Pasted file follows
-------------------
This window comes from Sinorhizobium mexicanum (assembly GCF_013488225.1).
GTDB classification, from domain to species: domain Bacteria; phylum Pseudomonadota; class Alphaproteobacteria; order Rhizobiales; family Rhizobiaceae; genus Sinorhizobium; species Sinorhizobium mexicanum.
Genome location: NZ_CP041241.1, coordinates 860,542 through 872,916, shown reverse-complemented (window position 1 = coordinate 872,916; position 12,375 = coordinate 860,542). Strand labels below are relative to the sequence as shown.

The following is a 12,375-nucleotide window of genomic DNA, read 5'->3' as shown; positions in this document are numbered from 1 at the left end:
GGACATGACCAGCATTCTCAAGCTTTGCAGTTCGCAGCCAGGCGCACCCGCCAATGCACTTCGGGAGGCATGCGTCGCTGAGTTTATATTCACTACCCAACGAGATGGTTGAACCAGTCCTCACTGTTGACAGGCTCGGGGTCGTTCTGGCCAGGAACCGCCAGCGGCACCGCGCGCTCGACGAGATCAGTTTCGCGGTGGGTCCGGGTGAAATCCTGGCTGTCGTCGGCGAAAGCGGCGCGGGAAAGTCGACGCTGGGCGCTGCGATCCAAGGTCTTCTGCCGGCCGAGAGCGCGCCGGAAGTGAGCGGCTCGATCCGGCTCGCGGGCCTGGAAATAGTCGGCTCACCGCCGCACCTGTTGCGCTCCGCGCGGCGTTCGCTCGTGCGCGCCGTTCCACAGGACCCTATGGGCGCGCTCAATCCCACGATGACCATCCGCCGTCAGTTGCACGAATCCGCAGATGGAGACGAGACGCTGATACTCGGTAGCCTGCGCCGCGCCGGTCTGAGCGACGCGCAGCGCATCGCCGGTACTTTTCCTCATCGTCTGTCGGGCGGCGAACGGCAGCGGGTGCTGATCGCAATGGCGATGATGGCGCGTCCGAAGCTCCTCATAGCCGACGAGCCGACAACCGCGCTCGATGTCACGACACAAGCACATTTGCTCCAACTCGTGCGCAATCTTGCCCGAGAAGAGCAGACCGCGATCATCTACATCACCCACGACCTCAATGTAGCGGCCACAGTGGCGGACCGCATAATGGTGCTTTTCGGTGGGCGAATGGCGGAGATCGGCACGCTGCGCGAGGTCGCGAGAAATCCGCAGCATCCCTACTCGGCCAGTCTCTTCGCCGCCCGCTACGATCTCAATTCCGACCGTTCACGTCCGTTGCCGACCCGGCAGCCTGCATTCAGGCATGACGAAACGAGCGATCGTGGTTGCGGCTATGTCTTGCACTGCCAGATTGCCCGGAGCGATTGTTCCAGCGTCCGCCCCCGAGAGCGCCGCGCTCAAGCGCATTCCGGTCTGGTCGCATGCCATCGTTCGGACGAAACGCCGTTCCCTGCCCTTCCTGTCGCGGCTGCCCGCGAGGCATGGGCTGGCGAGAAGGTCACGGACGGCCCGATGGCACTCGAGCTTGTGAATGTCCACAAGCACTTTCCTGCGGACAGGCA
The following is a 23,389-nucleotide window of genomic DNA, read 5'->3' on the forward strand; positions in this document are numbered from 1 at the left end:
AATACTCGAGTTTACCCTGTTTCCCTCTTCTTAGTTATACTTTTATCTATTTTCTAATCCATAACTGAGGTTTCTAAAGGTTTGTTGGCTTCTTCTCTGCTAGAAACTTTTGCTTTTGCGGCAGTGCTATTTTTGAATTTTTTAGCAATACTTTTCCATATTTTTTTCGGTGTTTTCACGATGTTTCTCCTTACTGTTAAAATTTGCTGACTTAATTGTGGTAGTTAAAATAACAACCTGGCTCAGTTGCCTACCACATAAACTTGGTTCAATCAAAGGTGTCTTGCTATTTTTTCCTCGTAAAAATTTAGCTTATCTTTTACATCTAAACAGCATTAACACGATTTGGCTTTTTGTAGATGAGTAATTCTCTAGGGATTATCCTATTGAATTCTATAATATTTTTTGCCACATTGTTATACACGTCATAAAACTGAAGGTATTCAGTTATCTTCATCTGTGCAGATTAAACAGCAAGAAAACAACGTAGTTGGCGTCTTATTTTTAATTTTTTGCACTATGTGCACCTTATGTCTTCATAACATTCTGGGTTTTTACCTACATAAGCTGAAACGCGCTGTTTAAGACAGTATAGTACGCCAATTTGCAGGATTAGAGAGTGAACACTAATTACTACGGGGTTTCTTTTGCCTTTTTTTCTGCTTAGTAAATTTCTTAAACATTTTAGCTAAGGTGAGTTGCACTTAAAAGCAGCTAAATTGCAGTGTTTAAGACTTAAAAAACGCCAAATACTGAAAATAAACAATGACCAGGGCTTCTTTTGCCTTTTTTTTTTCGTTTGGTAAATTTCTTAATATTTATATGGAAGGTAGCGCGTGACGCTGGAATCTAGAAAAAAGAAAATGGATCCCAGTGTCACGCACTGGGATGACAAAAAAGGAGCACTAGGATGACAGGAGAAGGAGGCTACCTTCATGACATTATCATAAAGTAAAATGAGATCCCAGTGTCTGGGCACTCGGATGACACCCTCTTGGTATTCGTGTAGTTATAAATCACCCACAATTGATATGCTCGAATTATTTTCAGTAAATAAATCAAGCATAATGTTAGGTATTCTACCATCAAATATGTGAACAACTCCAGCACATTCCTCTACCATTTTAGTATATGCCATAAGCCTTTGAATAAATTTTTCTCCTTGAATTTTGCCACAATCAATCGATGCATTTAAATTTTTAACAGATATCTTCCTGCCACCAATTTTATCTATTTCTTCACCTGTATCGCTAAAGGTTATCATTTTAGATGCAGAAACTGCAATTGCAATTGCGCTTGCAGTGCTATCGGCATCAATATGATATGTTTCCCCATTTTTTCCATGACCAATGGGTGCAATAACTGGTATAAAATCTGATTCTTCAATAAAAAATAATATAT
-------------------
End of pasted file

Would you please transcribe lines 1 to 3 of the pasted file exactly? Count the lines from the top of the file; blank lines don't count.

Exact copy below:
This window comes from Sinorhizobium mexicanum (assembly GCF_013488225.1).
GTDB classification, from domain to species: domain Bacteria; phylum Pseudomonadota; class Alphaproteobacteria; order Rhizobiales; family Rhizobiaceae; genus Sinorhizobium; species Sinorhizobium mexicanum.
Genome location: NZ_CP041241.1, coordinates 860,542 through 872,916, shown reverse-complemented (window position 1 = coordinate 872,916; position 12,375 = coordinate 860,542). Strand labels below are relative to the sequence as shown.